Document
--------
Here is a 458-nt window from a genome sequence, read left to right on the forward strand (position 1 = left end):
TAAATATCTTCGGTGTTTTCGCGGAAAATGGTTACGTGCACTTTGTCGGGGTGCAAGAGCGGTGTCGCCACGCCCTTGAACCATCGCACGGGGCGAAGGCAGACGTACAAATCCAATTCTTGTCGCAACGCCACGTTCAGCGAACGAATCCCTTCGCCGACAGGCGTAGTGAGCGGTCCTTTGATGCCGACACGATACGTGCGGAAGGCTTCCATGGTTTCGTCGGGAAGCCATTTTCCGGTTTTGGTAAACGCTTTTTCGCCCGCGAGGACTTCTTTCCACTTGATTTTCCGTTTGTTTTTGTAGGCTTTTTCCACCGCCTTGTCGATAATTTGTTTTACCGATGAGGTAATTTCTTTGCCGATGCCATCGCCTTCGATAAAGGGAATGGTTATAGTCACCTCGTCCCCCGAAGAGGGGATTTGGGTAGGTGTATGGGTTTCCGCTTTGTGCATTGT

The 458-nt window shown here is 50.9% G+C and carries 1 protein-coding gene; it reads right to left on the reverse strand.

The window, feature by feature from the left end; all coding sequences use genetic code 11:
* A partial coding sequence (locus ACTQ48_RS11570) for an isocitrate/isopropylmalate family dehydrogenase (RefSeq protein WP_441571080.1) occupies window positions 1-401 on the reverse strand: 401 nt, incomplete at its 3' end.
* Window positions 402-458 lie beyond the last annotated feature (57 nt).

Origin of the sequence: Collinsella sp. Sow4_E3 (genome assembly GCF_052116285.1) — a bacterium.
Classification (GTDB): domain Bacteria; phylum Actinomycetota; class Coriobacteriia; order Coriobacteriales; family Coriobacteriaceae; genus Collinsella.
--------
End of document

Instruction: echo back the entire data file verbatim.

Here is a 458-nt window from a genome sequence, read left to right on the forward strand (position 1 = left end):
TAAATATCTTCGGTGTTTTCGCGGAAAATGGTTACGTGCACTTTGTCGGGGTGCAAGAGCGGTGTCGCCACGCCCTTGAACCATCGCACGGGGCGAAGGCAGACGTACAAATCCAATTCTTGTCGCAACGCCACGTTCAGCGAACGAATCCCTTCGCCGACAGGCGTAGTGAGCGGTCCTTTGATGCCGACACGATACGTGCGGAAGGCTTCCATGGTTTCGTCGGGAAGCCATTTTCCGGTTTTGGTAAACGCTTTTTCGCCCGCGAGGACTTCTTTCCACTTGATTTTCCGTTTGTTTTTGTAGGCTTTTTCCACCGCCTTGTCGATAATTTGTTTTACCGATGAGGTAATTTCTTTGCCGATGCCATCGCCTTCGATAAAGGGAATGGTTATAGTCACCTCGTCCCCCGAAGAGGGGATTTGGGTAGGTGTATGGGTTTCCGCTTTGTGCATTGT

The 458-nt window shown here is 50.9% G+C and carries 1 protein-coding gene; it reads right to left on the reverse strand.

The window, feature by feature from the left end; all coding sequences use genetic code 11:
* A partial coding sequence (locus ACTQ48_RS11570) for an isocitrate/isopropylmalate family dehydrogenase (RefSeq protein WP_441571080.1) occupies window positions 1-401 on the reverse strand: 401 nt, incomplete at its 3' end.
* Window positions 402-458 lie beyond the last annotated feature (57 nt).

Origin of the sequence: Collinsella sp. Sow4_E3 (genome assembly GCF_052116285.1) — a bacterium.
Classification (GTDB): domain Bacteria; phylum Actinomycetota; class Coriobacteriia; order Coriobacteriales; family Coriobacteriaceae; genus Collinsella.